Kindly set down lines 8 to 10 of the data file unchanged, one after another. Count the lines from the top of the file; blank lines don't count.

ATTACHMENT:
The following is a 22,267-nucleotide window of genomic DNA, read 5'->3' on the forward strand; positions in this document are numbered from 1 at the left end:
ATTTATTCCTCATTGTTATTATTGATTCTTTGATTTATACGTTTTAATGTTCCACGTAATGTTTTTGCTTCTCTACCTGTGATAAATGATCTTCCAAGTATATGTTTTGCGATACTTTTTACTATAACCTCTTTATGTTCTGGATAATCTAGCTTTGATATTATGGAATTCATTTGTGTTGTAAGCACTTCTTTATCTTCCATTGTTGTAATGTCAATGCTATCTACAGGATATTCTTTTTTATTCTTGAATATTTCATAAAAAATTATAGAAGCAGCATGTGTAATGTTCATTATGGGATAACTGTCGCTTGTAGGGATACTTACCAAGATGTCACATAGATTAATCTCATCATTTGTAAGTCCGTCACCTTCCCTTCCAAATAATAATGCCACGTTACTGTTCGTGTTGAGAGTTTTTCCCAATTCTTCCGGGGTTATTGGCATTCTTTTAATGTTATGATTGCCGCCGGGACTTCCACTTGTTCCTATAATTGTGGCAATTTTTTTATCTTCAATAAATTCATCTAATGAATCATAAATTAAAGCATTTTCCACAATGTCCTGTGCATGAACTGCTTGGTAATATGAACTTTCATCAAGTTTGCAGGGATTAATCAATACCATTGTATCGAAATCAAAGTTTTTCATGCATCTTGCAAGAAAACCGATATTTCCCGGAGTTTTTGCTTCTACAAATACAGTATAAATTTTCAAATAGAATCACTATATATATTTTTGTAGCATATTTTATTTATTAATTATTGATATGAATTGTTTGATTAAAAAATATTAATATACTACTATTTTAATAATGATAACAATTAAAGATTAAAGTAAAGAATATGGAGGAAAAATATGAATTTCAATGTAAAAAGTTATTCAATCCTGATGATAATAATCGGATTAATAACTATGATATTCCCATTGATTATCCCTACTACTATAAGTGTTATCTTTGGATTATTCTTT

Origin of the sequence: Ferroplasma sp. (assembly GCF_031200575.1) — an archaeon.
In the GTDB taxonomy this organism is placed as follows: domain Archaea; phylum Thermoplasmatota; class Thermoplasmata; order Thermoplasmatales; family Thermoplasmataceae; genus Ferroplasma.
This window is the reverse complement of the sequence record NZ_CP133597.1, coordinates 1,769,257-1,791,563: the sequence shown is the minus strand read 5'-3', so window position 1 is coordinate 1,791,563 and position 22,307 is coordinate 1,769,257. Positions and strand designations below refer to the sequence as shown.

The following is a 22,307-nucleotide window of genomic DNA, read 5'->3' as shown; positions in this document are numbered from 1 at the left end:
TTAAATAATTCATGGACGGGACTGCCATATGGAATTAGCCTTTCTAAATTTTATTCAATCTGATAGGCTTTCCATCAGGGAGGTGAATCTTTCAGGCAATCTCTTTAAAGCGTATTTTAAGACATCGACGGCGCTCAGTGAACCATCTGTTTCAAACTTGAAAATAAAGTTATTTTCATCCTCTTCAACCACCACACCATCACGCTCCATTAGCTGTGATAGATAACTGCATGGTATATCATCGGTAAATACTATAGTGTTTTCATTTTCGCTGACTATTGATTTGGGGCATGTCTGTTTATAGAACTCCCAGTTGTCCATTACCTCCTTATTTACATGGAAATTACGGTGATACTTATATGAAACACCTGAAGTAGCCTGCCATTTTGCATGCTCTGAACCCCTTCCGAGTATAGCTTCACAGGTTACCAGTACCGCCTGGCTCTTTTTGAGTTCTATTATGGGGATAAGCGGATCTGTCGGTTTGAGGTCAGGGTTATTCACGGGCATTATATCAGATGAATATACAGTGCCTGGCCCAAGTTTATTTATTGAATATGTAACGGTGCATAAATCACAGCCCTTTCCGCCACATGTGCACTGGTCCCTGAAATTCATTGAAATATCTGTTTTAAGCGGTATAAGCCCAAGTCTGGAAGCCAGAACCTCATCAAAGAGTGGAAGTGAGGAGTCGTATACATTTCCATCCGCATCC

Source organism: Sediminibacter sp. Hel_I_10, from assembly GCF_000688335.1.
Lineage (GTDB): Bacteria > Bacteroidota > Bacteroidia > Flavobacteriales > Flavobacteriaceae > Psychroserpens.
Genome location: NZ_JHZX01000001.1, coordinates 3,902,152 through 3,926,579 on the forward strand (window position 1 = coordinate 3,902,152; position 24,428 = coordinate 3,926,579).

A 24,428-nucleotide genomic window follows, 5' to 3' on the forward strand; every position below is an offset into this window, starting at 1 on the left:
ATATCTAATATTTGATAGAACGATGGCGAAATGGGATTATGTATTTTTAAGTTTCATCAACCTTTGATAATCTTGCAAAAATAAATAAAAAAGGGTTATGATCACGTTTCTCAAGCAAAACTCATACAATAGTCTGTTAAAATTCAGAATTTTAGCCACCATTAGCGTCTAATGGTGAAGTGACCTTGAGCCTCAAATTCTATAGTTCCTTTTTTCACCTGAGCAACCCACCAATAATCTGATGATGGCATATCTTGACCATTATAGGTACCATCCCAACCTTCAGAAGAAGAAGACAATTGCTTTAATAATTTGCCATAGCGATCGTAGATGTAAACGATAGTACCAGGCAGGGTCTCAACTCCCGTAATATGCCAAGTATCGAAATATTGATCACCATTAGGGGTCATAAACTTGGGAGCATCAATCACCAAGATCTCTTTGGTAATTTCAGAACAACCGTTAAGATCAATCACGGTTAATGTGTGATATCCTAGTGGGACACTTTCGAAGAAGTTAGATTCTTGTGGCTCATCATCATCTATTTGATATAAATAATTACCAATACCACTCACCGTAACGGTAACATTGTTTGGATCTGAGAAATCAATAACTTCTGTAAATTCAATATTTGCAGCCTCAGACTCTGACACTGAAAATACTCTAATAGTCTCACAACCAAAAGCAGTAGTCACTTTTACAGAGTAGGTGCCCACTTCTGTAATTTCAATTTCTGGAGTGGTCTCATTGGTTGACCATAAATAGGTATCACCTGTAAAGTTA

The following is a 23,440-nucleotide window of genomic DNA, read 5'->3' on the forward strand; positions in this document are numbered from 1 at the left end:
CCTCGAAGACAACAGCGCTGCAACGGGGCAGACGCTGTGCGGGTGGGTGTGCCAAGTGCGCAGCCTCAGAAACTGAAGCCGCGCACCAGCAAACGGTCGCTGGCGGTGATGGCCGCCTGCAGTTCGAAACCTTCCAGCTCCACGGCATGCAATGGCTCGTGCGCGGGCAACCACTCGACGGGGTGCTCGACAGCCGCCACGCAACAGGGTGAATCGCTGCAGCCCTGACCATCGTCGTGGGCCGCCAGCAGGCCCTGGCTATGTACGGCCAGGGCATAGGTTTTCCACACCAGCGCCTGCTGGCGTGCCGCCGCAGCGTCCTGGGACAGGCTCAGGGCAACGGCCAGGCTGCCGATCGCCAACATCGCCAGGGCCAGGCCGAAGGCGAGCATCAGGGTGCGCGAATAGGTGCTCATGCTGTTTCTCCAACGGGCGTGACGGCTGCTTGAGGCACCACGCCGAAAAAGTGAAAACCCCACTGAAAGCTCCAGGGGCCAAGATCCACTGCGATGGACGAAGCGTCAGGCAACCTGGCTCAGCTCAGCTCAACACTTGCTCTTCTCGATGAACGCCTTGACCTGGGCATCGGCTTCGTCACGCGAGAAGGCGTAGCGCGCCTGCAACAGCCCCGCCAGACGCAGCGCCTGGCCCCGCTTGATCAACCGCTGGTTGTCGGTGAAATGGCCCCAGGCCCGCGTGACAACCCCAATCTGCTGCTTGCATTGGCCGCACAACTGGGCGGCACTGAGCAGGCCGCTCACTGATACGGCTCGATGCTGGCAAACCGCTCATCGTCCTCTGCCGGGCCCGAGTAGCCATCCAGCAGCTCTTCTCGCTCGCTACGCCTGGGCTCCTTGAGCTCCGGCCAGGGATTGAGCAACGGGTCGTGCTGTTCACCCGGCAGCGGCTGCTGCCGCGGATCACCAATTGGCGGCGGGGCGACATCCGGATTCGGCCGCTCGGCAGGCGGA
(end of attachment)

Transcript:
Source organism: Sediminibacter sp. Hel_I_10, from assembly GCF_000688335.1.
Lineage (GTDB): Bacteria > Bacteroidota > Bacteroidia > Flavobacteriales > Flavobacteriaceae > Psychroserpens.
Genome location: NZ_JHZX01000001.1, coordinates 3,902,152 through 3,926,579 on the forward strand (window position 1 = coordinate 3,902,152; position 24,428 = coordinate 3,926,579).